Missouri finds more than 4,000 child-labor law violations

Thursday, March 23, 2006

Missouri's labor department found more than 4,000 child-labor violations by employers in the past fiscal year.

The majority of violations of state law involved businesses that allowed children under 16 years of age to work too many hours or too early or too late at night, or without a work certificate, said Tammy Cavender, a spokeswoman for the Missouri Department of Labor and Industrial Relations.

The state collected $27,969 in fines for child-labor law violations in the fiscal year that ended on June 30, she said.

The agency had no immediate information on how many of the violations occurred in Southeast Missouri.

Most businesses cited by the Labor Department didn't intentionally violate the law, Cavender said.

In many cases, she said, employers were unaware of the restrictions.

Federal and Missouri laws prohibit 14- and 15-year-olds from working more than three hours a day on school days. They also can't work before 7 a.m. or after 7 p.m. during the school year.

Students who are 14 or 15 must obtain parental consent and approval from the local school district superintendent before they can work during the school months. Such students must obtain work certificates from their respective school districts.

Under federal law, 14 is the minimum age for most nonfarm work. But children of any age may deliver newspapers, perform in radio, television, movie or theatrical productions, work for parents in their own nonfarm businesses except in manufacturing and other hazardous jobs.

Employers who violate federal law face fines of up to $10,000 for each teenager whose work schedule violated child-labor restrictions, according to the state Labor Department Web site.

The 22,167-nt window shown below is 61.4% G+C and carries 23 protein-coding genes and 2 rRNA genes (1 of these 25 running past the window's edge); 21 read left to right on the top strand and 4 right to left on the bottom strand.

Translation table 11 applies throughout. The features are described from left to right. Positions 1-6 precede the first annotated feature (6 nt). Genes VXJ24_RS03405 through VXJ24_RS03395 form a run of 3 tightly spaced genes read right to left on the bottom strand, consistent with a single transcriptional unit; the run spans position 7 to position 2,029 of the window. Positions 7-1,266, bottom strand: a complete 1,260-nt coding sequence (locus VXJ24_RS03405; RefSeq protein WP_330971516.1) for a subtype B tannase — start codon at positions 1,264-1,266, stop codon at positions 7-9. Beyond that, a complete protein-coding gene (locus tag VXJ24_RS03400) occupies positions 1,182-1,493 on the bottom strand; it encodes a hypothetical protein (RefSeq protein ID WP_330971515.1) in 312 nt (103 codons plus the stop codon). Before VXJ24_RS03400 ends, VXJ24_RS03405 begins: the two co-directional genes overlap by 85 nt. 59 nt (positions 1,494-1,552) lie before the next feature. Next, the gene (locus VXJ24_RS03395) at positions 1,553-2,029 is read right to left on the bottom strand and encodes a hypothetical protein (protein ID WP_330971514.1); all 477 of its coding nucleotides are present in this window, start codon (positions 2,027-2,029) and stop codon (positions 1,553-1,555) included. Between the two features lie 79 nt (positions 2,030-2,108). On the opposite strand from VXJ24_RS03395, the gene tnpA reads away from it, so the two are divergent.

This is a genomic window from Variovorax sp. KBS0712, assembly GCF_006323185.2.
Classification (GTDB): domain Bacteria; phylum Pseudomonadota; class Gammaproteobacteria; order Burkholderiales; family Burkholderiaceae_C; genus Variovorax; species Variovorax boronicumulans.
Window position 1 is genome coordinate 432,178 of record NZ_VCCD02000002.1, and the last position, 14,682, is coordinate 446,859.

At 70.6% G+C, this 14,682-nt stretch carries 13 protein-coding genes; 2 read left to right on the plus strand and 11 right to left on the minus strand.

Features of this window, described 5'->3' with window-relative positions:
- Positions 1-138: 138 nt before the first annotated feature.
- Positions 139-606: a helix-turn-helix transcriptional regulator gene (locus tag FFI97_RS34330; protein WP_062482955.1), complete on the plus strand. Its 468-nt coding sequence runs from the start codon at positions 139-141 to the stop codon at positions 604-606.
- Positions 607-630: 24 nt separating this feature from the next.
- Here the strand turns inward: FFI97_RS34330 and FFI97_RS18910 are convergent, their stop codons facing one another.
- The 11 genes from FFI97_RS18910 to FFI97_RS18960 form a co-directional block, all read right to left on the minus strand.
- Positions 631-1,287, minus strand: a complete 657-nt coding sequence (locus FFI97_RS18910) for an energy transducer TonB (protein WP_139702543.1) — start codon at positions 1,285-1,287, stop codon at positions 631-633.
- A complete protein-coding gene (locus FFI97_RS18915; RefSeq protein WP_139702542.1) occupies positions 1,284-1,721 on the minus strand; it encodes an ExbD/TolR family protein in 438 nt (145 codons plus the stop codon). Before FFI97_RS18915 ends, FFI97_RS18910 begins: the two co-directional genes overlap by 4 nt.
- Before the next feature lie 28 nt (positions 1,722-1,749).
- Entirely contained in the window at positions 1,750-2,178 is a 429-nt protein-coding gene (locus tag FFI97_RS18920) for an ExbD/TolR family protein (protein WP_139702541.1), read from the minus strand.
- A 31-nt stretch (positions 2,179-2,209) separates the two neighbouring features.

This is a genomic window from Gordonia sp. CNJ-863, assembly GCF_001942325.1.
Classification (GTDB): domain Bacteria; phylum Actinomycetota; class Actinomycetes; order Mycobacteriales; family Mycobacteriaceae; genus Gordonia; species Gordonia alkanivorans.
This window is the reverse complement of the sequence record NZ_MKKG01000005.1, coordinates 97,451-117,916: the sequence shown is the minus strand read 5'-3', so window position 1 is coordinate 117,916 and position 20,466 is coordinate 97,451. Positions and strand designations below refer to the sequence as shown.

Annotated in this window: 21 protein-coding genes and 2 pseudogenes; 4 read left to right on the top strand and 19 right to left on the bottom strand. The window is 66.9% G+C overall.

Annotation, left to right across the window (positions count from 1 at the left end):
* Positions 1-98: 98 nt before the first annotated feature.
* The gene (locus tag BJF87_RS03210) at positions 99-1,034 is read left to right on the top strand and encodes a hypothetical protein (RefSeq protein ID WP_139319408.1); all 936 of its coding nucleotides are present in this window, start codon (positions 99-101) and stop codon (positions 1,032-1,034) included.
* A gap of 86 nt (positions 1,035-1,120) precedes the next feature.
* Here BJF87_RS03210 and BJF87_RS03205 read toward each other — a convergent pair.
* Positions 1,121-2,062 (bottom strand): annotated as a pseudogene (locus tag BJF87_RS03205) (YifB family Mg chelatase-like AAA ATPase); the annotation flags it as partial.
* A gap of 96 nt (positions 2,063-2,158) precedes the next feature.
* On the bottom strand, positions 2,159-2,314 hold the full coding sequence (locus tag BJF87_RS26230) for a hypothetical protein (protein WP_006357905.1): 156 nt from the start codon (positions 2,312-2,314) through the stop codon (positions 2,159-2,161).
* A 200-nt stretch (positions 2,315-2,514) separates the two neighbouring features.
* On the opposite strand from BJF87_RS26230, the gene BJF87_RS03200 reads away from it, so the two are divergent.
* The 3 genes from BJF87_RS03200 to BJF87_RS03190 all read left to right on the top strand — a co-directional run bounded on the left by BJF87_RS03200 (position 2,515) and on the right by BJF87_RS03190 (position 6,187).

Fines for state violations can range from $50 to $1,000 per violation, Cavender said.

Some local fast-food employers say they limit students' work hours when possible during the school week. Employers say they also reach out to parents to make them aware of the job situation.

"We give them a packet of information we want them to take back to their parents," said Shannon Davis, who employs almost 500 people in 11 McDonald's restaurants in Southeast Missouri.

In Kentucky and Arkansas, state laws prohibit 16- and 17-year-olds from working past 11 p.m. during the school week.

Missouri and Illinois don't have such a restriction, says Chuck Bell, director of operations for Drury Restaurants.

Bell says he understands students' desire to work. As a 16-year-old, he worked 40 hours a week at a Burger King.

By 17, he was managing the Burger King on Broadway in Cape Girardeau.

Bell said other students worked at his fast-food restaurants through high school and college. Some of them have become restaurant managers for the company, he said.

Some high school students will work for several months to earn enough money to buy a car stereo. Then they will quit, Bell said.

Drury Restaurants used to hire some 15-year-olds. But Bell said child-labor laws made it too hard to schedule such students.

"We don't hire them anymore," he said.


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